South Africa is currently gripped by a deep and longstanding unemployment crisis which shows no signs of improving. The current unemployment rate is over 27% while youth unemployment is even higher at over 38%.
President Cyril Ramaphosa has convened an urgent job summit which will bring together the national government, provincial governments, labour, civil and business sectors for a series of crunch meetings in Johannesburg on Thursday and Friday.
The aim of the summit is to find a long-lasting solution to the deepening crisis by identifying ways to strengthen the economy, better equip workers to take advantage of opportunities and expanding infrastructure so business can operate effectively.
Briefly.co.za takes a look at five proposed solutions to the crisis which if implemented correctly could help to ease the crisis by reducing the unemployment rate.
1. Increase economic growth
The stagnant economy and current recession make it nearly impossible for employment opportunities to arise. Economists believe the economy needs to grow by at least 3% each year to stimulate job creation.
Investec Chief Economist Annabel Bishop said continued above-average economic growth is desperately needed in South Africa. She said the country needed to triple the size of the private sector which would, in turn, lead to a broader swath of the population being included in job creation.
Bishop said job creation was paramount in the effort to reduce social and economic disparity and inequality in the country.
2. A complete overhaul of current policies
South Africa’s second biggest trade union, the South African Federation of Trade Unions (Saftu), is boycotting the summit. Saftu blames the government and business sectors for the current crisis which it says is the result of 24 years of bad policy decisions.
Saftu said the summit would be a wasted opportunity with vague targets and goals being set. The organisation said South Africa had allowed international market trends to dictate policy in the last 24 years rather than being brave and forging its own path.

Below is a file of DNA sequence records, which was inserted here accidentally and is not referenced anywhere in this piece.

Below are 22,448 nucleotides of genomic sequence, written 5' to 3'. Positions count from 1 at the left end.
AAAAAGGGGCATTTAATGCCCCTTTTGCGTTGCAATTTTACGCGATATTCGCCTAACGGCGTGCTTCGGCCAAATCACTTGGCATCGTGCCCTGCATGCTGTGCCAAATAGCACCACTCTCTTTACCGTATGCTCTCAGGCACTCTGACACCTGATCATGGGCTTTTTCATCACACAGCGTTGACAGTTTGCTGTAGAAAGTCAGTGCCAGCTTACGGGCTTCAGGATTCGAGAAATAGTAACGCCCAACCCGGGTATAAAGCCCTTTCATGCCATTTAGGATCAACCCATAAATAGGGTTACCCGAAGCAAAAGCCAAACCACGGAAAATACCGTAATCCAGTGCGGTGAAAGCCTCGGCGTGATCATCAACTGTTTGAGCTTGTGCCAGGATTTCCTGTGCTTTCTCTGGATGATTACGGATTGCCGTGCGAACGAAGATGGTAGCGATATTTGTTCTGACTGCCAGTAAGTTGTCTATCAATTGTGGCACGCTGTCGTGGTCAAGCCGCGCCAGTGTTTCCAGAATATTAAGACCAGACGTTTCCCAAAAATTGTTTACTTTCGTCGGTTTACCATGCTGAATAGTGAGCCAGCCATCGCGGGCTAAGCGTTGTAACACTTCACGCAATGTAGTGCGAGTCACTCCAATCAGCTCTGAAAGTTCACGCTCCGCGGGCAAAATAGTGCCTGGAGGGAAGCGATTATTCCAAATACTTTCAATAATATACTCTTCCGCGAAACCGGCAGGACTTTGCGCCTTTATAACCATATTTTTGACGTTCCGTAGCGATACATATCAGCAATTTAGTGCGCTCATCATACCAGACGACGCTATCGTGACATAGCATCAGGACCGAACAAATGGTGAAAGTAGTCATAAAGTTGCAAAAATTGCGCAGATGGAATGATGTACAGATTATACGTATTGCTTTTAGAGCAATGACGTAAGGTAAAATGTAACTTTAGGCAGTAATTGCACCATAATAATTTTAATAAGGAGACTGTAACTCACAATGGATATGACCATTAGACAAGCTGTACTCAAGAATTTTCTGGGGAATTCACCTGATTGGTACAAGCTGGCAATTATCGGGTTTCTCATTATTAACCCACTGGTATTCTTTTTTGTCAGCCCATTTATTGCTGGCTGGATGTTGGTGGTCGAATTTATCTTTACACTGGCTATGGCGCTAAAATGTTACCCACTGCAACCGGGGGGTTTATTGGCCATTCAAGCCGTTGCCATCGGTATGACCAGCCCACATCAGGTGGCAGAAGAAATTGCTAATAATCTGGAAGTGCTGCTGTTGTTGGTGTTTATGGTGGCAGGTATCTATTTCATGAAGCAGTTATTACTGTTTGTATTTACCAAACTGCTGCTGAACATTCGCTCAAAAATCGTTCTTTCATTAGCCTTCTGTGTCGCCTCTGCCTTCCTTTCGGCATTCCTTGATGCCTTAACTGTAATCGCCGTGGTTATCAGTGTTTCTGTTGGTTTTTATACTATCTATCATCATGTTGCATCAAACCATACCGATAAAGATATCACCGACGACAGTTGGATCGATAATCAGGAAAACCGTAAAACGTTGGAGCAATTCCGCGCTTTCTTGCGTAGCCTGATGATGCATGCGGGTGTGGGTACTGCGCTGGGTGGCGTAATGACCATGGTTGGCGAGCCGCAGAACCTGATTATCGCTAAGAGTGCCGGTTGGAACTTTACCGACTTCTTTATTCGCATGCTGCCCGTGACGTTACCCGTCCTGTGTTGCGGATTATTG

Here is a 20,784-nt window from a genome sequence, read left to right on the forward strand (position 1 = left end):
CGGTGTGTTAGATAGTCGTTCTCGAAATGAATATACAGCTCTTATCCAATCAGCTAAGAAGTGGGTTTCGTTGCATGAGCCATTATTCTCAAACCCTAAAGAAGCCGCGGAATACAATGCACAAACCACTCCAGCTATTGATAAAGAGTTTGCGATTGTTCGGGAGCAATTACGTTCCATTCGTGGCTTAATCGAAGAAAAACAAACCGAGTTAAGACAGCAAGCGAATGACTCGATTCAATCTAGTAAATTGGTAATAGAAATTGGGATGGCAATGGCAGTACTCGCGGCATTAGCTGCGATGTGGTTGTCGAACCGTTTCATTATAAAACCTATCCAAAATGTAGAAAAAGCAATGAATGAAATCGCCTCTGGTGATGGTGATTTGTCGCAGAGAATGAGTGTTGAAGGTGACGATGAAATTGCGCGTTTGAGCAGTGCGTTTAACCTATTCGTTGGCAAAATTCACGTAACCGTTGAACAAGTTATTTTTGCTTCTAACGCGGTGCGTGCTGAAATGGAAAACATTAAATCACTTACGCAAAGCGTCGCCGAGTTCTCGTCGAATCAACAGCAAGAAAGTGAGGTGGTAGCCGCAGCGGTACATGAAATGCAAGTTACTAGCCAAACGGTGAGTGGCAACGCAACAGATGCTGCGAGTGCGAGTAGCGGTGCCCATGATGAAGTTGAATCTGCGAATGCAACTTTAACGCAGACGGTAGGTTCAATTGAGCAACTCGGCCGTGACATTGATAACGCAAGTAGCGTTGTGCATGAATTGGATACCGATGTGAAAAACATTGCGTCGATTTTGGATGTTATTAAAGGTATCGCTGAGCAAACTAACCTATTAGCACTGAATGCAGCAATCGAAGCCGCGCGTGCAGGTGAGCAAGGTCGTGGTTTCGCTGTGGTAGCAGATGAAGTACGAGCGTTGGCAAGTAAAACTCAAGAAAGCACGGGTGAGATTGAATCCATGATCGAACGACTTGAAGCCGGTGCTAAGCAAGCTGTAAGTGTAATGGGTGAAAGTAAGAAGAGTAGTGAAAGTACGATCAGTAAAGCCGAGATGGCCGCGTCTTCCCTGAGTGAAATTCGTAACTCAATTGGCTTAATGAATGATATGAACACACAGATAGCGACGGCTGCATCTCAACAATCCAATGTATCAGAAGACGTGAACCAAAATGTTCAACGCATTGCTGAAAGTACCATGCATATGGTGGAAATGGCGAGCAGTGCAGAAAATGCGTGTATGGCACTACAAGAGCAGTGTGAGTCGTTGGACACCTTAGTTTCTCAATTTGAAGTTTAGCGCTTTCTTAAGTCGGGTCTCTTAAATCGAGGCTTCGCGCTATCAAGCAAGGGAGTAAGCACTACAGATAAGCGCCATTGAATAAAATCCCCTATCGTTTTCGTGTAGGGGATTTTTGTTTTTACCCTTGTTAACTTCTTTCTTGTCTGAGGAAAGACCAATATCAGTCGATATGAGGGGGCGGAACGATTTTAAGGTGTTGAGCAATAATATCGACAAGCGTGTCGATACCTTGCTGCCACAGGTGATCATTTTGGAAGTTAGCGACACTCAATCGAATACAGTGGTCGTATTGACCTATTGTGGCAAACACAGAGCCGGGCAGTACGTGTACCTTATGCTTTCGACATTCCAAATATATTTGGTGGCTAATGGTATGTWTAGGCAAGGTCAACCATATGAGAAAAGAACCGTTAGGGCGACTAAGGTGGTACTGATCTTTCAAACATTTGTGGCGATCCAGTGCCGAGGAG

Saftu said a bold new approach was needed which included nationalisation of mines, banks and other major manufacturing sectors. The organisation believes a wholesale overhaul of policy would benefit the people of the country.
The Centre for Development and Enterprise (CDE) called for policy changes to reverse the current trend which it claims is raising the cost of doing business in the country, dampens employment and limits economic growth.
3. Greater support for small businesses and entrepreneurs
The CDE pointed out that entrepreneurs and small businesses were the best way to quickly and effectively reduce the unemployment rate. It has called on the government to provide policy and support which will make it easier for these entities to thrive.
The CDE pointed out that current policy was focused on high skills and high wages while the current reality is that South Africa has a low skills workforce. The organisation said the government needed to acknowledge this fact and plan for the workforce the country has and not the workforce which it wished we had.
Economists and demographic experts agree that tertiary students need to be taught how to start their own business rather than sitting at home and waiting for a job to come their way.
4. Specific and defined targets and deadlines
Cosatu said the summit needed to provide clear, specific and defined targets, goals and deadlines if it was to be taken seriously and not be seen as just another wasted opportunity.
Fin24.co.za reported that the trade federation said the government and business sectors needed to provide more details about investments rather than vague reports about billions going into a made up economic sector.
Cosatu also called for a follow-up summit which would report back on its progress and challenges.
5. Retaining current jobs
Last but by no means least, job retention has been identified as being a critical mechanic in the larger picture of creating jobs. Measures which include up-skilling workers, reducing hours, reducing new hires and transferring of employees have been suggested to reduce job losses.
The Federation of Unions of South Africa's (Fedusa) General Secretary Dennis George said it was counterintuitive to speak about job creation when the government reportedly planned to fire 30 000 civil servants.
Fedusa pointed out that the government was still struggling to fill all of its vacant positions which in turn led to service delivery issues. The federation said the government needed to fill those vacancies before it could even consider other reductions.
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